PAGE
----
Spring Song

Part of the Lamiaceae, or mint family, lyre-leaf sage grows from a small basal rosette of dark green leaves. Oval and somewhat hairy, the leaves eventually develop purple stems, edges, and veins, as well as deep lobes suggesting the shape of the musical instrument known as the lyre. In 1753, that resemblance led Swedish botanist Carl Linnaeus to name the plant Salvia lyrata.

The plant also develops square, hairy stalks from one to three feet tall. Essentially leafless, the stalks fill with buds which go on to bloom from the bottom to the top, attracting a wide range of bees and butterflies with their nectar. Sometimes a single plant produces multiple stems, and while the stems aren’t framed by the leaves, it still can be fun to imagine them as the ‘strings’ of a lyre.

Last week, when I found this plant along a roadside near Santa Fe, Texas, the curved and visually pleasing stem also suggested a plucked lyre string; it reminded me of The Epitaph of Seikilos — the oldest complete musical composition in existence.

Engraved on a stele (or gravestone) almost two millennia ago in the town of Tralles, near modern-day Aydin in Turkey, it is signed from Seikilos to Euterpe, who may have been his wife. Discovered in 1883, the stele passed from hand to hand for years, until it was reclaimed from an owner who was using it as a pedestal for a flower pot. Today, it resides in the National Museum of Denmark.

Signs and symbols included on the stele indicate the melody, which musicologists have transcribed into modern notation. Here, one translation of the words, combined with the sound of the lyre, recall love’s flowering.

While you’re alive, shine;
never let your mood decline.
We’ve a brief span of life to spend;
Time necessitates an end.

Comments always are welcome.

Rolling Into the New Year

Rolling into Bandera, Texas ~ December 10, 2020

Increasingly, traditional New Year’s resolutions seem to be falling by the wayside, supplanted by the practice of choosing a specific word as a focus for the coming weeks and months.  The words vary as much as the people choosing them, of course. ‘Kindness,’ ‘hygge,’ ‘organize,’ and ‘persist’ all have been adopted by friends in the past.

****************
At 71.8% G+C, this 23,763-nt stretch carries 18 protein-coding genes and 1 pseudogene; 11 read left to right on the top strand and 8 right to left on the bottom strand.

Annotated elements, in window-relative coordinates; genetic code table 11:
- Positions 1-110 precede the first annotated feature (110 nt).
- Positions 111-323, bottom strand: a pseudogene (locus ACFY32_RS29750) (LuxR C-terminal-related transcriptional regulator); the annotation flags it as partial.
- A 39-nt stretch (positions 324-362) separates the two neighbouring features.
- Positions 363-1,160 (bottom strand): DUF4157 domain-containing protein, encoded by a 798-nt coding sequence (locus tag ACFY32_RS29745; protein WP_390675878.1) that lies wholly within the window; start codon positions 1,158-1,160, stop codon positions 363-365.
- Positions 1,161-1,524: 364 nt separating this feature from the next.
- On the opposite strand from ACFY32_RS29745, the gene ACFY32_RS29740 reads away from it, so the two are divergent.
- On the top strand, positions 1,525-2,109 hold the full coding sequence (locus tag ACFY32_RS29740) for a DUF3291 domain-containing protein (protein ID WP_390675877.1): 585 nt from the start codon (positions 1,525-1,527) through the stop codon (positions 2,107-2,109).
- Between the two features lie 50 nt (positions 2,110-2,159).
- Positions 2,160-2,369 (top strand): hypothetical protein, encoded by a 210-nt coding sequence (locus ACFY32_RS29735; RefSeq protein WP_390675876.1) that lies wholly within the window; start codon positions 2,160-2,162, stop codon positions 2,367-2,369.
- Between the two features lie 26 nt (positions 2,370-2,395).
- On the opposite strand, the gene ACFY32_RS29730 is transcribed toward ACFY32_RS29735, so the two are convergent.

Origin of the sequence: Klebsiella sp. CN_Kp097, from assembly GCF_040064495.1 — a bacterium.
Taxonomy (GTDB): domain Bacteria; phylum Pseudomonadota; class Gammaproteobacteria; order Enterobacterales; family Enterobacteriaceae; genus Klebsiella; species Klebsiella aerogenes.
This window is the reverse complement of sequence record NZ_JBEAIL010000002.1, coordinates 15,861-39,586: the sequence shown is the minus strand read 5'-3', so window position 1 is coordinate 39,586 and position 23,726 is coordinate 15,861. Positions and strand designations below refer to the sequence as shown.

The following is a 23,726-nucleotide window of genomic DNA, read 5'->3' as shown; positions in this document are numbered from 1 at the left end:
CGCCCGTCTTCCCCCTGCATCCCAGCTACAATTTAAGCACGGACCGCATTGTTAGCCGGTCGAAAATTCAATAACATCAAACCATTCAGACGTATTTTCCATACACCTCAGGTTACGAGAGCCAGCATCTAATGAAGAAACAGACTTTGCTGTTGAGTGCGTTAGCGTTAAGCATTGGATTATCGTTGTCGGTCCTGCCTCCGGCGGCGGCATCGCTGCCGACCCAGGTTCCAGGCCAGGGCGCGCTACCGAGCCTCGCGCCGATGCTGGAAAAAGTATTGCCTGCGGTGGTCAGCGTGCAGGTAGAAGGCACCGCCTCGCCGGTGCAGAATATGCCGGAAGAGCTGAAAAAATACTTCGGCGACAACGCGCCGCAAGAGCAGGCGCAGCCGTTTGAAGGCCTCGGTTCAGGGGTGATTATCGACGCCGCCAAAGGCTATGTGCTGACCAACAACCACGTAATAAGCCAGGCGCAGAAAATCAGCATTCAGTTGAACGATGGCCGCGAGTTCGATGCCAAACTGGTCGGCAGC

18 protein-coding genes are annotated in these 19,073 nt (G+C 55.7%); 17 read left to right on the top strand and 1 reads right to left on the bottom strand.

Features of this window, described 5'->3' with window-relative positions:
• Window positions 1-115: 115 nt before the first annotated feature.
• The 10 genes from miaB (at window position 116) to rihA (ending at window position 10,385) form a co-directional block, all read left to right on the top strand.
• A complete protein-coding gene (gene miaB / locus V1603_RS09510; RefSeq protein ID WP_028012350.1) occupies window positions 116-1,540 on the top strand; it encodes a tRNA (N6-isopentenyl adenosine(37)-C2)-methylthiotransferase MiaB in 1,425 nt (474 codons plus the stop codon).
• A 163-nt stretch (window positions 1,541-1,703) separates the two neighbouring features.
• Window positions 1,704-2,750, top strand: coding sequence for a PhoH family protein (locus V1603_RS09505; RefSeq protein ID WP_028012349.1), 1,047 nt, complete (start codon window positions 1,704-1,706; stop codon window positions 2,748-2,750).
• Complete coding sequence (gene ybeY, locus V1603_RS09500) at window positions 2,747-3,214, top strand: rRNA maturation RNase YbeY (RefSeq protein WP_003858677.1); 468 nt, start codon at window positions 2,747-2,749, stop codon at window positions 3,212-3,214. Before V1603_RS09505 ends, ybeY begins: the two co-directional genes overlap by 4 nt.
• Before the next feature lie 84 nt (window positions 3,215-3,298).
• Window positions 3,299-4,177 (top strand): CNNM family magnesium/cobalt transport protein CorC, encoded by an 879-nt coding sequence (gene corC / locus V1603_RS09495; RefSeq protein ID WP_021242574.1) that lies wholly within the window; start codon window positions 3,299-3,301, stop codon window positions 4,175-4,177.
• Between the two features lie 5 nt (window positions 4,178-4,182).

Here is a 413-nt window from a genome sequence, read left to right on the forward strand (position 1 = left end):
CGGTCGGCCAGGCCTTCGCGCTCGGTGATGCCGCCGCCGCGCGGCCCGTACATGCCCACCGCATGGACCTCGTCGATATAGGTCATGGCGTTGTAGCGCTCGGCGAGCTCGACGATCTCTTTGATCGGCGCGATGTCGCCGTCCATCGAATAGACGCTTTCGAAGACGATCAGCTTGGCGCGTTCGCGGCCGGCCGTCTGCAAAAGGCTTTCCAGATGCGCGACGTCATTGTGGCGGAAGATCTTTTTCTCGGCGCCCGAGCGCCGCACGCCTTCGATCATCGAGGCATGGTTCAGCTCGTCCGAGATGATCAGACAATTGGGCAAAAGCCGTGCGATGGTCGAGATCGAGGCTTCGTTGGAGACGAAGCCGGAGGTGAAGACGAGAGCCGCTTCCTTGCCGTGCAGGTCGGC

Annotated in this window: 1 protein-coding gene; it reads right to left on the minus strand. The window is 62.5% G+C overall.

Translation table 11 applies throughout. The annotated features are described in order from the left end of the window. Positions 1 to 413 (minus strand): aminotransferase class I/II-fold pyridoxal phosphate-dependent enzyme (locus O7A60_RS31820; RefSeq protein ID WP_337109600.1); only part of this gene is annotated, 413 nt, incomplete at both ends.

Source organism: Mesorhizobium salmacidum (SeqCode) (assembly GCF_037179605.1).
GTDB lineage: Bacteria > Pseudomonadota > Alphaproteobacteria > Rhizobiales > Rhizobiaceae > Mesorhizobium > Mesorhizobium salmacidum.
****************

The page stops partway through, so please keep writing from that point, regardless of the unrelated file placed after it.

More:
I’ve never chosen a single word to guide my year, but I may have found a song worthy of holding onto in the coming months. The story of how that song came into my life is worth a short retelling.

I’d taken a long weekend to visit the Texas hill country in seach of fall color. Not long after I rounded the curve shown in the photo above, the alternator in my car went out. I reached a shop capable of doing the repair, but learned they didn’t have the correct alternator in stock. I’d have to wait until the next day to get back on the road. Still, they promised they could have the work completed by nine or ten o’clock in the morning, and that was fine.

On the other hand, I was stuck in a town I didn’t know with nothing but my wallet, my camera, and my phone; my other possessions were tucked into the bed and breakfast where I’d been staying — thirty miles away. After a good Samaritan overheard me discussing my plight with the shop owner, he put me in touch with a woman who managed local B&Bs, and she found a spot for me only a block off Bandera’s main street.

The auto repair shop was kind enough to provide transportation to my home-for-the-night. Once settled, I walked over to Main Street, sat down in front of a still under construction Best Western, and pondered my options. I happened to have the phone number of a blogger in town, so I called and asked him for dinner recommendations. “I’m across the street from two restaurants: Gringo’s and Mi Pueblo,” I said. “Which would you chose?” Gringo’s, it would be. I picked up a meal, stopped at the Dollar Store for a toothbrush, toothpaste, lipstick, and comb, and headed back to my temporary home.

The next morning, my car was ready to go at 9 a.m. A young man from the shop picked me up, I paid my bill, and headed down the road. After collecting my belongings from the bed and breakfast where I’d been expecting to stay, I was on my way home.